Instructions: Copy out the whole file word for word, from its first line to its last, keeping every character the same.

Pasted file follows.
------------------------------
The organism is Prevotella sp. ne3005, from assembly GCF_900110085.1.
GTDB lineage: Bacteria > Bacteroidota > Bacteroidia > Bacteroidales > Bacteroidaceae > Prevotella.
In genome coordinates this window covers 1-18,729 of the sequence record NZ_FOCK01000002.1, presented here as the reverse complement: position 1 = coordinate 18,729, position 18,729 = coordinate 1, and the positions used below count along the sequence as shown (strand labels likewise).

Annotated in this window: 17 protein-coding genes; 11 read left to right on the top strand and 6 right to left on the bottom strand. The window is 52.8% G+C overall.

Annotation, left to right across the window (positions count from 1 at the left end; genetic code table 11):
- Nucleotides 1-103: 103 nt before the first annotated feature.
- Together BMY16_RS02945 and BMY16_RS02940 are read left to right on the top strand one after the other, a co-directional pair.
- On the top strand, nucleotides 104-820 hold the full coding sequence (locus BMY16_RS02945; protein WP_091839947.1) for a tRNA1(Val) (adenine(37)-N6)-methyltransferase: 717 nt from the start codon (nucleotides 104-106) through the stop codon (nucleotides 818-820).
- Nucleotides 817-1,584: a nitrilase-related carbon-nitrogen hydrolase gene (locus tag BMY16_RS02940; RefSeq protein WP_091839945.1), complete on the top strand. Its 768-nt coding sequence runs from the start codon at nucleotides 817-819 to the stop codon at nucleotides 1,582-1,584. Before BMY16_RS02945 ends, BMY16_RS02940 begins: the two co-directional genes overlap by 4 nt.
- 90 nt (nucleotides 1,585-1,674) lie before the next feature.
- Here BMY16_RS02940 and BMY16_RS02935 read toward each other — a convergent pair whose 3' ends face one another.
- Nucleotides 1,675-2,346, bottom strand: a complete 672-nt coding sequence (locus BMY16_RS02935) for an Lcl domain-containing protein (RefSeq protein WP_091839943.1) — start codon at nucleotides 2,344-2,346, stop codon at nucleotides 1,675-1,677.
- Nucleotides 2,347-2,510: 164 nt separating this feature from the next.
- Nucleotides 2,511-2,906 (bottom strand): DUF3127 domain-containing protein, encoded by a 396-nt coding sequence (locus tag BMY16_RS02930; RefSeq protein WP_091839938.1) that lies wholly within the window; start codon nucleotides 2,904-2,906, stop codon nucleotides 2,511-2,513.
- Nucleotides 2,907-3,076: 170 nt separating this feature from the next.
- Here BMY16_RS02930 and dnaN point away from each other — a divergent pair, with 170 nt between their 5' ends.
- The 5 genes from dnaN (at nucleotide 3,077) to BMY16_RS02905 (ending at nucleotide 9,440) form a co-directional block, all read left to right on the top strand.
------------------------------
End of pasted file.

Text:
The organism is Prevotella sp. ne3005, from assembly GCF_900110085.1.
GTDB lineage: Bacteria > Bacteroidota > Bacteroidia > Bacteroidales > Bacteroidaceae > Prevotella.
In genome coordinates this window covers 1-18,729 of the sequence record NZ_FOCK01000002.1, presented here as the reverse complement: position 1 = coordinate 18,729, position 18,729 = coordinate 1, and the positions used below count along the sequence as shown (strand labels likewise).

Annotated in this window: 17 protein-coding genes; 11 read left to right on the top strand and 6 right to left on the bottom strand. The window is 52.8% G+C overall.

Annotation, left to right across the window (positions count from 1 at the left end; genetic code table 11):
- Nucleotides 1-103: 103 nt before the first annotated feature.
- Together BMY16_RS02945 and BMY16_RS02940 are read left to right on the top strand one after the other, a co-directional pair.
- On the top strand, nucleotides 104-820 hold the full coding sequence (locus BMY16_RS02945; protein WP_091839947.1) for a tRNA1(Val) (adenine(37)-N6)-methyltransferase: 717 nt from the start codon (nucleotides 104-106) through the stop codon (nucleotides 818-820).
- Nucleotides 817-1,584: a nitrilase-related carbon-nitrogen hydrolase gene (locus tag BMY16_RS02940; RefSeq protein WP_091839945.1), complete on the top strand. Its 768-nt coding sequence runs from the start codon at nucleotides 817-819 to the stop codon at nucleotides 1,582-1,584. Before BMY16_RS02945 ends, BMY16_RS02940 begins: the two co-directional genes overlap by 4 nt.
- 90 nt (nucleotides 1,585-1,674) lie before the next feature.
- Here BMY16_RS02940 and BMY16_RS02935 read toward each other — a convergent pair whose 3' ends face one another.
- Nucleotides 1,675-2,346, bottom strand: a complete 672-nt coding sequence (locus BMY16_RS02935) for an Lcl domain-containing protein (RefSeq protein WP_091839943.1) — start codon at nucleotides 2,344-2,346, stop codon at nucleotides 1,675-1,677.
- Nucleotides 2,347-2,510: 164 nt separating this feature from the next.
- Nucleotides 2,511-2,906 (bottom strand): DUF3127 domain-containing protein, encoded by a 396-nt coding sequence (locus tag BMY16_RS02930; RefSeq protein WP_091839938.1) that lies wholly within the window; start codon nucleotides 2,904-2,906, stop codon nucleotides 2,511-2,513.
- Nucleotides 2,907-3,076: 170 nt separating this feature from the next.
- Here BMY16_RS02930 and dnaN point away from each other — a divergent pair, with 170 nt between their 5' ends.
- The 5 genes from dnaN (at nucleotide 3,077) to BMY16_RS02905 (ending at nucleotide 9,440) form a co-directional block, all read left to right on the top strand.